Earning college credit in the high school classroom


Scribe Staff

Anthony Zummo delivers a presentation in his dual credit speech class.

Scribe Staff

With the nationwide rise in the cost of college, more students than ever seek ways to drive down the price of higher education.  Students now strive to accrue college credit in various ways.  Accordingly, District 211 has seen an increase in students enrolled in dual credit courses.

These dual credit courses differ fundamentally from the more widely known AP classes, which students commonly associate with college credit.  While AP courses are structured to reflect college-level academic rigor and complexity, the courses themselves only provide credit towards an enrolled student’s high school transcript.  It is the high-stakes AP Exam, on which students must typically earn a three, four, or five, that earns college credit.

Dual credit courses, however, do not have this exam-based system.  Instead, students who meet course expectations earn both high school graduation credit and transferable college credit from Harper College. District 211 currently offers over 50 courses, which allow students to master necessary high school skills, while fulfilling college level expectations.

“Dual credit courses provide a glimpse into the kind of coursework one might see in an introductory, college-level course,” dual credit speech teacher Brian Curtin stated.  “It also provides the opportunity to participate in a class where all students typically have similar academic goals.”

Currently 252 Schaumburg High School students, 12% of the student body, have enrolled in some dual credit course.

“I took this dual credit course not only to get college credit, but to also get a feel for what to expect next year at college,” senior Katie Monroy explained. “As a student, stepping out of my comfort zone is not something I truly enjoy doing but, as college is quickly approaching, it is important to start being prepared.”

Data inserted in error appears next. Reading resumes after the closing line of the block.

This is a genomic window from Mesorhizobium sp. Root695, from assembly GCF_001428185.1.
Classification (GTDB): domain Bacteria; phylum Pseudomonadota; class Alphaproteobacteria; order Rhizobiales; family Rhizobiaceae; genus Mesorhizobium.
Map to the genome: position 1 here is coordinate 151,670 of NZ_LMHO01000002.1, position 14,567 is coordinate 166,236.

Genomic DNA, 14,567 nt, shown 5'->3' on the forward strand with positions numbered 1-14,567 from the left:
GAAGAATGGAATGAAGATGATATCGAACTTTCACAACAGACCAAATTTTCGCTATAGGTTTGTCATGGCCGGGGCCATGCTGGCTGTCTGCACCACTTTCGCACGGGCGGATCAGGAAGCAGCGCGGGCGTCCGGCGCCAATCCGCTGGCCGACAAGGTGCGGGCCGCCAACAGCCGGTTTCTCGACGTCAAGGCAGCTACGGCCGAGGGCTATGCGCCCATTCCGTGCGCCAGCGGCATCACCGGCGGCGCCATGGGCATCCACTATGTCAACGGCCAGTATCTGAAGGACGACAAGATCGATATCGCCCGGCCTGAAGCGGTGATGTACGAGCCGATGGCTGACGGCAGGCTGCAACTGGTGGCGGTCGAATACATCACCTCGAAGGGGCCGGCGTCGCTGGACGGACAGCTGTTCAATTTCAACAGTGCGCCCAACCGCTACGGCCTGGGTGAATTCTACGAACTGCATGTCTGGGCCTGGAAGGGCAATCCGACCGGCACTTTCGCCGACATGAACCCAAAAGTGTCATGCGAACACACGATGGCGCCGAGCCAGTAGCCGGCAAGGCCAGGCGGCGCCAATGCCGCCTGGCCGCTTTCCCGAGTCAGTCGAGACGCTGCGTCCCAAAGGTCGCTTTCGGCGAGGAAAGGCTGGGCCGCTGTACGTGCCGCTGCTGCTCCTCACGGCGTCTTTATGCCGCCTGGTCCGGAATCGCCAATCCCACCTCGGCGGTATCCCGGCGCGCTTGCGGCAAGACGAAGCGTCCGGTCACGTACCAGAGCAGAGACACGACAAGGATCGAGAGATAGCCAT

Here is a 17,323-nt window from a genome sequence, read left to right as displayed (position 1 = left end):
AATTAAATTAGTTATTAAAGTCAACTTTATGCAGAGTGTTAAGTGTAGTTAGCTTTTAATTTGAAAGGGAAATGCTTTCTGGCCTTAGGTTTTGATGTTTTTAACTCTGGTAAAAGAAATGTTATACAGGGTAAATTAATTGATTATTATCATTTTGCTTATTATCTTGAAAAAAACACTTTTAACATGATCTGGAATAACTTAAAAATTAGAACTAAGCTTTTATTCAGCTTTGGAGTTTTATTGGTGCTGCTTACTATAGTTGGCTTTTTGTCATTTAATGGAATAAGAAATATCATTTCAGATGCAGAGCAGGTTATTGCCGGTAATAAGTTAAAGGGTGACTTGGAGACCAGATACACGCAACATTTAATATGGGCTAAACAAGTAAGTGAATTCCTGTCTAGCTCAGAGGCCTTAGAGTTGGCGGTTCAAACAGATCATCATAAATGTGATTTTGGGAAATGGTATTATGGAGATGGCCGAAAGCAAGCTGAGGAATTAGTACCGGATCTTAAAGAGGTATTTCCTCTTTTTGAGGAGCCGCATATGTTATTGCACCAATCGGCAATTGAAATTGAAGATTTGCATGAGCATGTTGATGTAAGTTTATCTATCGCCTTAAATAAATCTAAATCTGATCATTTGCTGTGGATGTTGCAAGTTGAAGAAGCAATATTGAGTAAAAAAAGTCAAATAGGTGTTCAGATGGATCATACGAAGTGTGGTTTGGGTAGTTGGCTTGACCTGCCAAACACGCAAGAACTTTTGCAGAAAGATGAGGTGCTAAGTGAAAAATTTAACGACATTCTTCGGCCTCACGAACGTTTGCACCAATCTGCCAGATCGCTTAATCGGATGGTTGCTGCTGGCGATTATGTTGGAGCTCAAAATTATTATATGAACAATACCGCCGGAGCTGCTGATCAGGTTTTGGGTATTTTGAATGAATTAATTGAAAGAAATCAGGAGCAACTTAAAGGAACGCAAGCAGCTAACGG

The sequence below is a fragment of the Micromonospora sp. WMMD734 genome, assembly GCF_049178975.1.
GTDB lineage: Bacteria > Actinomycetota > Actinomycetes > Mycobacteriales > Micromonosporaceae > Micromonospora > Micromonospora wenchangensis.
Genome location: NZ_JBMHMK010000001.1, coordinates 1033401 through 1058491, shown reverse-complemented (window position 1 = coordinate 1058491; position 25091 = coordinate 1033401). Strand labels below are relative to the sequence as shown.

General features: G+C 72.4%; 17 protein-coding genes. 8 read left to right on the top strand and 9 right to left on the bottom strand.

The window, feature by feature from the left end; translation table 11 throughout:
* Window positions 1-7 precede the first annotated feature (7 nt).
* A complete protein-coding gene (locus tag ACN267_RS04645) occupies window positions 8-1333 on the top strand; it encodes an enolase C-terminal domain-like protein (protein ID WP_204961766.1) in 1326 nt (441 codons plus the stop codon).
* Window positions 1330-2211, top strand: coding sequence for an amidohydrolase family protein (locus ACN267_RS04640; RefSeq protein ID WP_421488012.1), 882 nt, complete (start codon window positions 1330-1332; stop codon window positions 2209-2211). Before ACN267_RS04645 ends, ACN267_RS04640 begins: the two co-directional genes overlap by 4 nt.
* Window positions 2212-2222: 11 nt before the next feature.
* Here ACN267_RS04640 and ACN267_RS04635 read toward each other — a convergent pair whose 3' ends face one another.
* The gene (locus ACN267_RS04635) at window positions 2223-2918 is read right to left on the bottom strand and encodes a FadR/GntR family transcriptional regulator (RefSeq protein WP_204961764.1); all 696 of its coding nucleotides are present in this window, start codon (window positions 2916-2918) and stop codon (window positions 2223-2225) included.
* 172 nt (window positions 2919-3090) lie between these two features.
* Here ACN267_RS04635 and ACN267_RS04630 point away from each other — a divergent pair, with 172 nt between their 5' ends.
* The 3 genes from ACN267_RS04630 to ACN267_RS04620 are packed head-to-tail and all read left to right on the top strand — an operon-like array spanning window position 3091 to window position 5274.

SHS teachers work with Harper professors to create curricula that meets District 211 graduation requirements and Harper College entrance criteria. Teachers must prove that students produce college level work in order for students to earn the college credit successfully. As a result, the courses force students to view their assignments and the world in a more sophisticated, critical manner.

“There is a definite benefit to looking at other perspectives and escaping from the echo chamber that is created in our suburban bubble, senior Brandon Jaimes stated. “Hopefully this class will expose me to viewpoints that force me to think critically by challenging my opinion.”

Many students who enrolled in dual credit courses initially feared that they were not prepared for the expectations and workload. Most students, however, soon realized that they are more than capable of success at the college level.

Dual credit courses do a good job of easing you into the style of an average college course,” senior Kaitlyn Chiostri said. “I was afraid, at first, that the work load would be overwhelming, but, similar to college, there are not a lot of small assignments, but each assignment is worth a lot.”

Students who are interested in registering for dual credit classes should see their counselors to see what options are available.  College costs are only increasing; dual credit courses allow students the opportunity to enter college with a head start and save families thousands of dollars.  District 211 continues to explore the possibility of new and exciting dual credit courses.

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